Willamette Valley Fishing Report – Willamette water conditions have improved so the lower river is no longer considered hazardous for boaters. The best bet here is catch-and-release sturgeon fishing. Ask Robert Campbell at Fisherman’s Marine in Oregon City (503-557-3313) how to catch these fish and what to use.
Waters of the McKenzie River are dropping back into shape as is the cast with most Oregon rivers although winter trout fishing is expected to be on the slow side.
The Santiams have dropped considerably since storms moved through over the past week but have little to offer to anglers at this time of year.
Winter steelhead have been caught from the Clackamas and Sandy rivers which are coming into great shape for fishing now. Various lures will work for these fish.
North Coast Fishing Report – It’s been game on for steelheaders on the north Oregon coast this week. Perfect timing for families taking advantage of Christmas break. Flows are on the drop now, making only the larger systems a good option but action will slow on these systems in the coming days too.
Bank anglers will have good opportunities on most north coast streams but as smaller systems continue to drop and clear, fish will become wary and less likely to bite. It would also behoove anglers to wait out the cooler early morning temperatures, when fish are a little less likely to bite. The Wilson will be a primary target this weekend and Chinook are still around but require release starting January 1st.
The success of the early season is certainly a surprise and the later returning broodstock fish will likely be good as well. Some quality sized broodstock fish have already been taken. River systems with strong early returning stock will be most productive at the hatcheries from which they were released from or liberation points.
Tides are beginning to soften, making estuary crabbing a good option. Commercial gear goes in on January 1st and the ocean is an option right now but the swell is forecast to increase by the weekend.
Bottomfishing will also be an option although you’ll want to watch the swell height as it is expected to build.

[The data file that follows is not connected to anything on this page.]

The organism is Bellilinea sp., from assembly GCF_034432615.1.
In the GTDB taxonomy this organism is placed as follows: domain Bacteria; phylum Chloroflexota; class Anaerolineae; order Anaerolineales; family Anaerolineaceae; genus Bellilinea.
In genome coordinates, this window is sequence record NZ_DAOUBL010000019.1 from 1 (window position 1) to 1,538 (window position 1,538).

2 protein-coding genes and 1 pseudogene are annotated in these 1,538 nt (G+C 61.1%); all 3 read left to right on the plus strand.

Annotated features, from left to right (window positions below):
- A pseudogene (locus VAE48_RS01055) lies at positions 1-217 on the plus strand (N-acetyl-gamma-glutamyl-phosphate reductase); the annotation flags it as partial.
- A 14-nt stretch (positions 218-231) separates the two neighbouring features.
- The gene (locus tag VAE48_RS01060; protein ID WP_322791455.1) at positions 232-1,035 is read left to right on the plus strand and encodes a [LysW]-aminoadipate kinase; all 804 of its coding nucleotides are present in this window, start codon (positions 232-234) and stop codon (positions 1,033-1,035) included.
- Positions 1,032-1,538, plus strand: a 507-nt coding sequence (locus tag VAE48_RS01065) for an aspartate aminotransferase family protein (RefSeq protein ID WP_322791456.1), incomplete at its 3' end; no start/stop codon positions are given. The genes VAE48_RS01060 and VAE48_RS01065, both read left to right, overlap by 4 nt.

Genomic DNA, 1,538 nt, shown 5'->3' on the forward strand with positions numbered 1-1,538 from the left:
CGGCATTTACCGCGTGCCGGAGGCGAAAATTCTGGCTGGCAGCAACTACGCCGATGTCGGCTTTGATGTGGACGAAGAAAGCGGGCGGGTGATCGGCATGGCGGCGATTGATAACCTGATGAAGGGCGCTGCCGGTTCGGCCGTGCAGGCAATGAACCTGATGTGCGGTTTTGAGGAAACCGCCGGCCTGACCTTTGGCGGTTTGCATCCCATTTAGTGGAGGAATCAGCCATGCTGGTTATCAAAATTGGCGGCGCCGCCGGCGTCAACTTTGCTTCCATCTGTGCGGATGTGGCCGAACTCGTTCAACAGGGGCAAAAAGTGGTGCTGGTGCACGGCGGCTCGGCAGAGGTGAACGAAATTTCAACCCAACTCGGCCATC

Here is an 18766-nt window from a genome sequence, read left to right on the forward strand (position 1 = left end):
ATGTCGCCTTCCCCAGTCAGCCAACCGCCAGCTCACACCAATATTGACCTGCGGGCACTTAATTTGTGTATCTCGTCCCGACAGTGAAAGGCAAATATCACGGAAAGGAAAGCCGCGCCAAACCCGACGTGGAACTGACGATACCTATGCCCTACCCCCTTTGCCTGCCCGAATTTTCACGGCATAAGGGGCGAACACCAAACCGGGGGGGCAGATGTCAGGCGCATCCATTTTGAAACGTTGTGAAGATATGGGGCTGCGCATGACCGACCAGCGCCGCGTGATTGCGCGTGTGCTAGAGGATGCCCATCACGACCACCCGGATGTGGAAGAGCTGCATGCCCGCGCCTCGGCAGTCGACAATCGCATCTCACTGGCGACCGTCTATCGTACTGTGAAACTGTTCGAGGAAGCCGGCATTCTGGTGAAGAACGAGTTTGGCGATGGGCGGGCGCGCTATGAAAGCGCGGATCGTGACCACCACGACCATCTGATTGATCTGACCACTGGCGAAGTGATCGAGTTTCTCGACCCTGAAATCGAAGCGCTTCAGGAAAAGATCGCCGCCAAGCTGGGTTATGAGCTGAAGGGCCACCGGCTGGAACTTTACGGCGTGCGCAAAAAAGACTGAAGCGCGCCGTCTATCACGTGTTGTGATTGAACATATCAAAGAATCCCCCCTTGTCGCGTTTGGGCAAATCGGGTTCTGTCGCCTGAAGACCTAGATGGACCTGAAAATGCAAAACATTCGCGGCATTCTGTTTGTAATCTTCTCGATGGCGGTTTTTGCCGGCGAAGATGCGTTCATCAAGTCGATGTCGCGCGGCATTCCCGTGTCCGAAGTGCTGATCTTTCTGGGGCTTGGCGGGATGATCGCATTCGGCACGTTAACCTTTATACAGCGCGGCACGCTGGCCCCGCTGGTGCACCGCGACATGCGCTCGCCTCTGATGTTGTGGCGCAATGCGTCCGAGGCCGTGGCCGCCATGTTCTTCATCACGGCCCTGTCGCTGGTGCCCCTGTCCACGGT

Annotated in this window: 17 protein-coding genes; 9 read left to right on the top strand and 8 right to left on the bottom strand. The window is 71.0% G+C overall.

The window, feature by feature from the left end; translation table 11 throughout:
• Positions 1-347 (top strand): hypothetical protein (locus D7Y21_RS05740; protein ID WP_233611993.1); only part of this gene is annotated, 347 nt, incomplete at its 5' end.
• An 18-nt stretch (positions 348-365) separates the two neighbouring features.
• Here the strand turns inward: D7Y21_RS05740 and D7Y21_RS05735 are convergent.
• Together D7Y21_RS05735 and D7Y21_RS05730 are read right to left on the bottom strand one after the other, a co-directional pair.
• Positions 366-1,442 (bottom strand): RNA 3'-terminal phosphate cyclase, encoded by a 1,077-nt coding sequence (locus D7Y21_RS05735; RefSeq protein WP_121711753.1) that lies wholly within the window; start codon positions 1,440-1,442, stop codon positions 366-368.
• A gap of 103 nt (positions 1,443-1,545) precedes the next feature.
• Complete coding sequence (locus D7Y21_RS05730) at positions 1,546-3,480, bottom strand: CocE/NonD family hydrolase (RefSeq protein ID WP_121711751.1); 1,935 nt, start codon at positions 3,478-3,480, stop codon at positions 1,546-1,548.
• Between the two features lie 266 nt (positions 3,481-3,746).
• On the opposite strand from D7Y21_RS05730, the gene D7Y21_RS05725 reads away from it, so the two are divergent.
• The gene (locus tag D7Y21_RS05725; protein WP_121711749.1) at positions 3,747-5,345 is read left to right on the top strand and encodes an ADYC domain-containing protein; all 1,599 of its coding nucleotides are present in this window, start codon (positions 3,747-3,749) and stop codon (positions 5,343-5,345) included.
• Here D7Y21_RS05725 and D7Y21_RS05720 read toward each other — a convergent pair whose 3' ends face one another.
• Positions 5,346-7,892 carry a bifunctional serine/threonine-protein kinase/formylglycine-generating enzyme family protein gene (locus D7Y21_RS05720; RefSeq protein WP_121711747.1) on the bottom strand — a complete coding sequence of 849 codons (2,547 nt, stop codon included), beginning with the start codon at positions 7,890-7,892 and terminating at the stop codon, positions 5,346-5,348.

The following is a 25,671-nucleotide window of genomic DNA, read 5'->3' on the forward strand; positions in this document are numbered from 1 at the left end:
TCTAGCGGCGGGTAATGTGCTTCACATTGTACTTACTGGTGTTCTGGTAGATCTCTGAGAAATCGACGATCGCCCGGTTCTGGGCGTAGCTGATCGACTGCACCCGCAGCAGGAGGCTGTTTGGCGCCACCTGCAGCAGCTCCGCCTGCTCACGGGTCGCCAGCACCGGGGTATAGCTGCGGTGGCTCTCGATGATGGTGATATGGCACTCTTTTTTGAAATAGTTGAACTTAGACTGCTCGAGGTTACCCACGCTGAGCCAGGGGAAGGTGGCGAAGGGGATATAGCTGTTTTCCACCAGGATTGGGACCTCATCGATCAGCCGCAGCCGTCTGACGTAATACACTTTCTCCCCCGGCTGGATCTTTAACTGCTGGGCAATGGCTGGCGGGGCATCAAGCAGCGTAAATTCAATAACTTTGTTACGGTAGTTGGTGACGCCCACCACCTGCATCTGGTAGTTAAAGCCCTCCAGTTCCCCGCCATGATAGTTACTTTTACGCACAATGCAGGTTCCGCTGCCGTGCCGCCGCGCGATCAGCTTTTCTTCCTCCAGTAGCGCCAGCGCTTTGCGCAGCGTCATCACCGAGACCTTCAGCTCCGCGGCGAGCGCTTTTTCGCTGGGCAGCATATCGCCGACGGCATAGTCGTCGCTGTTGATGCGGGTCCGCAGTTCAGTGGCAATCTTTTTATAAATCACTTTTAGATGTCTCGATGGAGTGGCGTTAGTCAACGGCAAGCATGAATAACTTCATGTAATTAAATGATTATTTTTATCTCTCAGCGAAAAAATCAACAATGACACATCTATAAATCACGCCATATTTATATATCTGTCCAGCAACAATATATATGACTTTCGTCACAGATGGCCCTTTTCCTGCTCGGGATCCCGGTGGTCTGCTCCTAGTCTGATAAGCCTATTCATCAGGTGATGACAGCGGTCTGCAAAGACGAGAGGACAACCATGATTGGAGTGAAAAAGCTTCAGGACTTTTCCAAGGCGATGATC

Central & South Coast Reports – Surf perch fishing has remained surprisingly good for this time of year but pick a day when the ocean is calm.
Ocean and bay crabbing opened along the entire Oregon coast on December 21st but commercial crabbing won’t start until the 4th of January.
Crabbing at Yaquina Bay has been reported as slow to fair.
Be sure to check the 2016 regulations (and get a new license and tag) before fishing. There are some waters on the south coast which allow up to three hatchery steelhead per day.
Winter steelheaders on the Alsea have been taking some fish and this river is expected to produce and be crowded over the coming weekend.
Reports from Siuslaw steelheaders is of hooking coho while targeting winters. Be sure to release any and all coho as this season closed everywhere on New Year’s Eve.
Rogue River winter steelhead are expected to do well as the river drops into shape with the best bets either the lower stretch or the upper river near the hatchery.
Fully recovered from storms which pushed water out of the banks at the Chetco River, winter steelhead are in. Water levels are getting fairly low now.
Fishing has slowed at the Elk as water levels have dropped. Daily gauge heights and water conditions for the Elk are available via a recording at 541-332-0405.
Central & Eastern – Fishing for summer steelhead is all but over on the Deschutes as these fish are staging to spawn at this time of year and should be allowed to do so. While winter trout fishing is slow, it can also be rewarding.
Because the Metolius River is spring-fed, the water temperature stays a little higher than that of other rivers and it will often fish well in the wintertime. BE extremely careful this weekend, however, as roads are expected to be slick and the weather to stay cold all day.
Washington Fishing Reports – Effort remains light on most district systems but the Cowlitz and Kalama are the best two options given the current conditions. The Cowlitz is expected to produce better results now that it has a later returning broodstock of fish. The Kalama is a distant 2nd.
No reports of smelt yet and fishery managers will be looking at sport dipping options in the near future. Pre-season forecasts for smelt aren’t as promising as they have been in recent years. Reports of sturgeon in Tillamook Bay indicate that the sturgeon may realize they need a winter food source somewhere other than the Columbia River. More will be revealed.